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Balance For Busy People

Balance For Busy People

Written by Rachel Blanchard

Rachel Blanchard is a teacher, wife, and mother of two young children. She is an aspiring novelist and devotional writer, passionate about sharing lessons learned, and the message that we can trust in God’s goodness!

September 24, 2020

Recently people have asked me, how do you do it all? How are you teaching full-time, maintaining a house, raising two kids under three, and writing? The truth is that it is a struggle each and every day. Maintaining a healthy work-life balance takes practice, discipline, and a strong dose of grace! I have listed out some of my favorite time-saving tips to help you make the most of each day.

 

1. Prioritize

 

Matthew 6:33-34: “But seek ye first the kingdom of God, and his righteousness; and all these things shall be added unto you. Take therefore no thought for the morrow: for the morrow shall take thought for the things of itself. Sufficient unto the day is the evil thereof.” Here Jesus says to keep your focus on God, and the immediate issues that must be solved today. Too often I let things that may or may not happen in the future dominate my thoughts and steal my joy. God knows my every need, and I am under his care. I am sure to read my Bible, and when I get home from work, I strive to put everything aside except for my family. I help my husband feed the kids, and do the dishes. I put my undone housework out of my mind (unless it is a chore that I can include my children in!), get on the floor, and play. I listen and talk to my children. We go for a walk. I am tired, but I know that this time is important and soon to be over. Spending quality time with my family restores my soul.

I would love to have enough time and energy to be an A-student in every aspect of my life, but realistically there are not enough hours in the day. I work in a profession where it is encouraged and even expected for a person to take their work home with them. Honestly, I have stopped doing or thinking about work the moment I leave for the day. I try not to repeat the day’s problems to my husband, either, further solidifying the stress’ place at the forefront of my mind and heart. It is not the best use of my strength at this time. I am kinder to my students and work harder and faster when I know that I will devote eight hours to school, and the three precious hours that I have left before the kids’ bedtime to my family.

Prioritizing can also mean that you don’t have an A+ social life. You might have to say no and disappoint someone. It can be difficult to stop doing an activity that, in and of itself, is not bad, but not everything we believe is necessary is always necessary. Oftentimes we put far more pressure on ourselves than others put on us. Your health and stability are just as important as your calendar and your reputation.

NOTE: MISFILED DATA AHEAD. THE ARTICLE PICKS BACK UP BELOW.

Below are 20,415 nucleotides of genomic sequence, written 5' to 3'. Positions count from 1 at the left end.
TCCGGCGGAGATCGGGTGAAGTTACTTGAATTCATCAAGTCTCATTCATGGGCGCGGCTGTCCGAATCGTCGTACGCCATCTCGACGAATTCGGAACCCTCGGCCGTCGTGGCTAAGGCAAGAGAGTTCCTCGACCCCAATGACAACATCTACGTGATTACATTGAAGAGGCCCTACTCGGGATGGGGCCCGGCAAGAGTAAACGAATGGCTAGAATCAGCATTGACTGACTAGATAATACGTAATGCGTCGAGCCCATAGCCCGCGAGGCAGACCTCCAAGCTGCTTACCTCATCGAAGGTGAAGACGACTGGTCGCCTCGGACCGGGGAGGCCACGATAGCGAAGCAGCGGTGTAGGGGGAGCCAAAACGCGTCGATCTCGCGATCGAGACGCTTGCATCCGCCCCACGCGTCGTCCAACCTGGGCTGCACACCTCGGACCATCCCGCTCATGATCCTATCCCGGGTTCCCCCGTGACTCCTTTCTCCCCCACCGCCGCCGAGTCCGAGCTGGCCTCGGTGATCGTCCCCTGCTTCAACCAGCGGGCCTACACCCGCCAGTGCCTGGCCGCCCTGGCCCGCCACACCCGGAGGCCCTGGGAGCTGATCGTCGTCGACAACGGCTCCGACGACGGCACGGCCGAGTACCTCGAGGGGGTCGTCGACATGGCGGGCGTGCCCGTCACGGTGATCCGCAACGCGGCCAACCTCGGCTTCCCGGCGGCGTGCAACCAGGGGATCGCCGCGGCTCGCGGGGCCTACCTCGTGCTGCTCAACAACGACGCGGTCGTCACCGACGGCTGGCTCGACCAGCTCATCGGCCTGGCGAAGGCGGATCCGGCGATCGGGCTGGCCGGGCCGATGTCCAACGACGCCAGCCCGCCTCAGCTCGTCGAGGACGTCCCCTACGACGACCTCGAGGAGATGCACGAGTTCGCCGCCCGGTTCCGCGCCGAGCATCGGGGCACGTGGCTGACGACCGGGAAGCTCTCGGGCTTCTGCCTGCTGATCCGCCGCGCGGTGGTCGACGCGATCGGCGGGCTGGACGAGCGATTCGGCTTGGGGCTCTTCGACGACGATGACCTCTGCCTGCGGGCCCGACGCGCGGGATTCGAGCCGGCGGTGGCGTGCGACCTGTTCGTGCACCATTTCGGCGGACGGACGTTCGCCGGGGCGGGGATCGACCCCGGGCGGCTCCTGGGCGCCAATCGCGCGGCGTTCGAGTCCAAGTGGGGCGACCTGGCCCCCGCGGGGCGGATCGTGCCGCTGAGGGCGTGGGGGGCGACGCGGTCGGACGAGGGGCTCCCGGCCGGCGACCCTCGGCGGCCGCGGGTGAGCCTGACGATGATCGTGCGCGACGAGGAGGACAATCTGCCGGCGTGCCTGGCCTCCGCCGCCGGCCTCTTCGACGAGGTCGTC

A Walk With the Kids

 

2. Set aside time to rest

 

Genesis 2:2-3 “And on the seventh day God ended his work which he had made; and he rested on the seventh day from all his work which he had made. And God blessed the seventh day, and sanctified it: because that in it he had rested from all his work which God created and made.” In the pattern of creation, notice that God himself worked for six days, and then rested. Six days, not five! Most Americans have it easy! It helps me feel better about devoting my Saturdays to laundry and meal-prepping when I think about it that way!

When I begin to feel sorry for myself for the amount of work I have to do (work which, by the way, is a direct result of how richly God has blessed me–I have a home and children!), I read about the virtuous woman in Proverbs 31:15-18:

She riseth also while it is yet night, and giveth meat to her household, and a portion to her maidens. She considereth a field, and buyeth it: with the fruit of her hands she planteth a vineyard. She girdeth her loins with strength, and strengtheneth her arms. She perceiveth that her merchandise is good: her candle goeth not out by night.”

This is a woman who gets up early and stays up late. She is active and industrious. It doesn’t come naturally; she steels herself and works for it. She knows how much fruit her diligence is going to bear. When we follow God’s natural pattern of work and rest, our lives will show the benefits. Try not to do much if anything on Sundays. Meet with family and friends instead. Put on some cozy socks and do a grocery-store facial. Sleep. It is precisely BECAUSE I know how much work I have to do that I take the time to refresh, restore, and reset for the week.

 

3. Don’t freeze up